Naturally, I suspect that Stochelo, like me, can also play the arp the "Django" way if he really wants to, but somehow the first way just fell under my fingers a bit easier.
    Paul Cezanne: "I could paint for a thousand years without stopping and I would still feel as though I knew nothing."

    Edgar Degas: "Only when he no longer knows what he is doing does the painter do good things.... To draw, you must close your eyes and sing."

    Georges Braque: "In art there is only one thing that counts: the bit that can’t be explained."
  • Charles MeadowsCharles Meadows WV✭✭✭ ALD Original, Dupont MD50
    Posts: 432
    I'm sure Stochelo can do it about any way he wants! I'd love to hear what Denis would say about this. The sweep way feels much smoother to me and seems to lend itself to "swinging" the notes. I'm not sure he does this all the time but I'm pretty sure I've seen him do it this way at least some of the time.
  • Lango-DjangoLango-Django Niagara-On-The-Lake, ONModerator
    edited January 2014 Posts: 1,647
    My 'aha' moments are when I'm not consciously thinking about theory and just being 'in the moment'.

    This is something that jazzaferri aka jay is fond of talking about--- that magical feeling you get when you are somehow simultaneously inside and outside yourself and just relaxed and listening to the music almost as if someone else was playing it.

    I can hit this level fairly often now when I play with backing tracks, but it's still a real challenge for me to do it when playing unaccompanied or with a metronome...
    Paul Cezanne: "I could paint for a thousand years without stopping and I would still feel as though I knew nothing."

    Edgar Degas: "Only when he no longer knows what he is doing does the painter do good things.... To draw, you must close your eyes and sing."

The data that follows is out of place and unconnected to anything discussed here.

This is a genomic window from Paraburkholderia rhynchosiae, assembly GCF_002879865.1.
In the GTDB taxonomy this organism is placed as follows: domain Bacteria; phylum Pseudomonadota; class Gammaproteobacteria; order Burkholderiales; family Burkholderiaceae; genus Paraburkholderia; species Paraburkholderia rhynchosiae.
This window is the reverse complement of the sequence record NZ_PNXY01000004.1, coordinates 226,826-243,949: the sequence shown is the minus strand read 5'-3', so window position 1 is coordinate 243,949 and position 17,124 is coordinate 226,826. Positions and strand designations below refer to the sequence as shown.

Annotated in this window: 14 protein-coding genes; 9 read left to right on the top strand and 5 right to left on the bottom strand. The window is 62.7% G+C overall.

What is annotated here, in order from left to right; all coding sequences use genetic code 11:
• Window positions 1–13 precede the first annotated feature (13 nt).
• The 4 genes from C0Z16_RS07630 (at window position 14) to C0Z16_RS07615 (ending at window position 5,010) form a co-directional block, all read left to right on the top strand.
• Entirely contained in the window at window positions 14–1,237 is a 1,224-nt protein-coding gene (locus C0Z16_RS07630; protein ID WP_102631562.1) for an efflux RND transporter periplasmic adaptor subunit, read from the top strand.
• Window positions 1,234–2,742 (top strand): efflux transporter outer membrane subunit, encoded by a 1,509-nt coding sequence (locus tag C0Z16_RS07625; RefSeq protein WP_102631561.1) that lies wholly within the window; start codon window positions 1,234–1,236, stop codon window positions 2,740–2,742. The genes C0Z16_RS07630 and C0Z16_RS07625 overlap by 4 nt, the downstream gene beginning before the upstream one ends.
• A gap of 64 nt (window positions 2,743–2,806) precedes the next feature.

Georges Braque: "In art there is only one thing that counts: the bit that can’t be explained."
  • StringswingerStringswinger Santa Cruz and San Francisco, CA✭✭✭✭ 1993 Dupont MD-20, Shelley Park Encore
    Posts: 440
    getting the upstroke incorporated into my pompe
    "When the chord changes, you should change" Joe Pass
  • adrianadrian AmsterdamVirtuoso
    Posts: 496
    For me, a big aha moment was realizing that you can play horizontally on the guitar neck instead of vertically. I came from the blues/rock world, where basically everything was in the pentatonic "box."
    MichaelHorowitzDeuxDoigts_Tonnerre
  • AApollo02AApollo02
    Posts: 8
    For me learning the Circle of 4th's has helped me a great deal with memorizing notes on the fingerboard and the roots of my arpeggios. I struggled for a good while learning note positions and realizing that the guitar is tuned in 4th's (with the exception of the gap between G and B which is then one fret up) has helped me tremendously.
    MichaelHorowitzmurrayatuptownDaveyc
  • when I realized notes were less important than the spaces between them
    MichaelHorowitzkevorkazitoNejc
    The Magic really starts to happen when you can play it with your eyes closed